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  • Q&A with Australian Health Practitioners

    Changing from SNRI to SSRI please help

    I had a major breakdown last year in august and since then my psychiatrist has been trying to find the right meds for me. I have tried 3 types of SNRI effexor xr 300mg pristiq 50mg and currently Im on cymbalta 180mg. None of them work for me cymbalta is the only one I noticed a positive change but it has stopped working and now I suffer from extreme fatigue.
    My psych wants to switch me to Lexapro next week but I haven read many positive reviews about this drug.
    I'm just wondering if the snris don't work for me will i have a better chance with the SSRI ???
    Please help me I am at the end of my teather with meds
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  • 1

    Agree

    Anthony Berrick

    Psychologist

    I'm sorry to hear that you've been struggling and haven't had great results from your medication so far. It may be that switching to an SSRI makes a difference - everyone responds differently to different meds - unfortunately, you probably won't know until you try it.

    Perhaps you could talk to your psychiatrist or GP about seeing a psychologist as well. If you haven't had much success with medication alone, it might be time to take a different approach. The research indicates that receiving psychological therapy for depression, in addition to taking medication, produces the best results. In particular, psychological therapy appears to be better at preventing relapse than medication.

    All the best.

  • 1

    Thanks

    lane

    Healthshare Member

    I have had a similar experience, although I changed in the end from SSRI to SNRI. I have tried Cymbalta in the past & exactly the same thing happened to me, positive changes for a bit and then it seemed to stop working. While I was on Cymbalta had really bad fatigue. Before trying SNRI's I was on Lexapro for 6 yrs or more. I didn't find it made things a lot better but it helped when I was taking the maximum dose. One good thing about it was it seemed to have way less side effects than others & didn't cause fatigue, although did cause increased sweating/night sweats. Have generally found SNRI's more helful with depression. Pristiq wasn't doing much for me at first, but since it's been increased up to 150mg is definetly better.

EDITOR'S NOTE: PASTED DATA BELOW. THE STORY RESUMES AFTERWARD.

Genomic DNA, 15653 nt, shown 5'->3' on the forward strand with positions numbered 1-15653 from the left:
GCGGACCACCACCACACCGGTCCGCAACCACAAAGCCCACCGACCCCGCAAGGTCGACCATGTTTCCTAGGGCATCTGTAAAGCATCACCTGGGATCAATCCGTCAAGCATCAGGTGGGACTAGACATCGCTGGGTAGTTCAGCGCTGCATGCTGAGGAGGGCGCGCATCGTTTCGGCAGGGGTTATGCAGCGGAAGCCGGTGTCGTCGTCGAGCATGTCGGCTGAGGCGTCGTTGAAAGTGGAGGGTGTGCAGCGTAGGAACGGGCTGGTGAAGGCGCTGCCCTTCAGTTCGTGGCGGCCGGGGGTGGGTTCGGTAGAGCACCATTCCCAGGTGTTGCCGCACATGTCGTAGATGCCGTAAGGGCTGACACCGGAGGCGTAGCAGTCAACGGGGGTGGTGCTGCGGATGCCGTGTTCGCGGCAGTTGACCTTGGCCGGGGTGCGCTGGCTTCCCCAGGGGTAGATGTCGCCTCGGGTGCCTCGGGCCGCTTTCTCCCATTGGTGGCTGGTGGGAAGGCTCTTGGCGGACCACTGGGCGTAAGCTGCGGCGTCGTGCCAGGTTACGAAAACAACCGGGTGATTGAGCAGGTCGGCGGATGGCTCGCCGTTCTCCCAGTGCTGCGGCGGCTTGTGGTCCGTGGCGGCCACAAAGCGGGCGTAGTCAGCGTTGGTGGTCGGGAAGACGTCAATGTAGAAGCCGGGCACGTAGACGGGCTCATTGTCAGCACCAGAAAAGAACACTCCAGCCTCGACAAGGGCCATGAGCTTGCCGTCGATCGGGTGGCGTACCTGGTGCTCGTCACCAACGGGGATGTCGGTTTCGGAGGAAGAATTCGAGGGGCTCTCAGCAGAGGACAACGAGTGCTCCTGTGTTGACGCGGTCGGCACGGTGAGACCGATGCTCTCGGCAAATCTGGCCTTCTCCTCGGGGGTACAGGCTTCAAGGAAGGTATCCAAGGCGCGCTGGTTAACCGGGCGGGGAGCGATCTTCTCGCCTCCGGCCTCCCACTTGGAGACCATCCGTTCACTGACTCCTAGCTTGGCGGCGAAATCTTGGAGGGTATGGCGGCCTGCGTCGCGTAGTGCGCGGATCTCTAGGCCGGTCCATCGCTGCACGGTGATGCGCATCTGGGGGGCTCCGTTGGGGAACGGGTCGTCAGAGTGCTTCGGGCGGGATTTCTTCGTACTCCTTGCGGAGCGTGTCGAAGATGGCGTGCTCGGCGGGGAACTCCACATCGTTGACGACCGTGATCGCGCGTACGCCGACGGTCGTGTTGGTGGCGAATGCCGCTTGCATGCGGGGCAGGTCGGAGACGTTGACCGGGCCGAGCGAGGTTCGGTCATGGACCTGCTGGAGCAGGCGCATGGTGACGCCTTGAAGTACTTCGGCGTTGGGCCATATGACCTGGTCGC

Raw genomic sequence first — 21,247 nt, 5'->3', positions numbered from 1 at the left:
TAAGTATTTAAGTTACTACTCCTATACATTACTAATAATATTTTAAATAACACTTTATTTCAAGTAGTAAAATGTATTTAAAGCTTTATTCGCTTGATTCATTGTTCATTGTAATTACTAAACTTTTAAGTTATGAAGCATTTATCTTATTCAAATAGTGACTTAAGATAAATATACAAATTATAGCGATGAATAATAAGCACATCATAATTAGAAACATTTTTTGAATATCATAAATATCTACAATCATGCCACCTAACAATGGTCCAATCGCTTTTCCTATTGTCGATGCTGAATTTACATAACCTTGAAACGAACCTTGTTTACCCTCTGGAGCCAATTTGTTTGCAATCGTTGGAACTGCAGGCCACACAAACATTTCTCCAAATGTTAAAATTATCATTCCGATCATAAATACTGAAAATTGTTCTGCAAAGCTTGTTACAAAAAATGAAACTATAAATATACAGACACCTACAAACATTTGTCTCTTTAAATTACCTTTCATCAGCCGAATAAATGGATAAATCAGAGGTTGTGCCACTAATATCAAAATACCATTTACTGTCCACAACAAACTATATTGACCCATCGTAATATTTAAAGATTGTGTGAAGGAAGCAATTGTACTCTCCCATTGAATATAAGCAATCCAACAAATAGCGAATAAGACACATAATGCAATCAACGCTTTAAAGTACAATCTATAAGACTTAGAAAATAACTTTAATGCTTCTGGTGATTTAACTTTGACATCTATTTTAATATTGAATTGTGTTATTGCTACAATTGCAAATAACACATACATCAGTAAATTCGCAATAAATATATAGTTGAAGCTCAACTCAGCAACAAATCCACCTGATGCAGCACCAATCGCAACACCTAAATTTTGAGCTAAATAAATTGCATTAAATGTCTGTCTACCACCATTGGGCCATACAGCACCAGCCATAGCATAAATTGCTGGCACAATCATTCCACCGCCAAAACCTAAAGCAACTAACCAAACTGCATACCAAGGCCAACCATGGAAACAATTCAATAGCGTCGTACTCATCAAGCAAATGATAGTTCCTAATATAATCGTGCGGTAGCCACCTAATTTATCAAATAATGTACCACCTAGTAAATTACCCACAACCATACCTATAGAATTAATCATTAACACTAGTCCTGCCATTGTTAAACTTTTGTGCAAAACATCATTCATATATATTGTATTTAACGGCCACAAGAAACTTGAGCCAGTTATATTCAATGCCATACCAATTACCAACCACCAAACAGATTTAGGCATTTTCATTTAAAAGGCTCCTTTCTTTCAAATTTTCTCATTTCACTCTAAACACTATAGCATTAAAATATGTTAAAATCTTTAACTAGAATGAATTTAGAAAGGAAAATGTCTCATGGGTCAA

I have been really fatigued for years & was always getting constant colds/infections. A Dr checked my Vitamin D level & it was drastically low! This can cause or worsen depression, fatigue and also cause/worsen a lot of other health problems, as being low really affects your immune system. Ended up being put on a high dose of Vitamin D for months. Now my level is optimal, i've stopped getting colds/infections, feel less fatigued & has helped depression. Would definetly suggest asking to get yours checked if you are indoors a lot. Going out in the sun more has helped my mood too!

    I've had major depression for more than a decade. Have found that it takes a real combination of approaches together to improve things. A supportive Psychologist who you develop trust with is probably the best thing. Medication helps as well. Having a good support network e.g helpful friends and family goes a long way. I didn't have this so joined groups on www.meetup.com Getting out to do fun, social things & meeting nice people, even when i felt the worst, has probably been the most helpful of all. Also, finding hobbies i enjoyed, especially ones with excercise like dancing has lifted my mood a lot.

    Also noticed diet played a role in how bad or good i felt. Eating more of the healthy fats, like salmon fish, avocados, olive oil etc helps the brain, which helps medication work better. Eating bananas when your feeling low helps a little bit.

    But yeah, I think it really takes a combination of approaches to help things. I hope you end up finding the right meds and that things improve for you :)

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    I think that matching the “right” anti-depressant to the “right” person is more of an art than a science. In my case the first one that I was on was, for me, worse than useless (bad suicidal ideation) but what I am on now is, for me, great.

    I strongly endorse Anthony's suggestion about seeing a psychologist as well as taking medication.

    There is good evidence that a combination of those approaches is often more effective than either is on its own (for sure that has been my experience).

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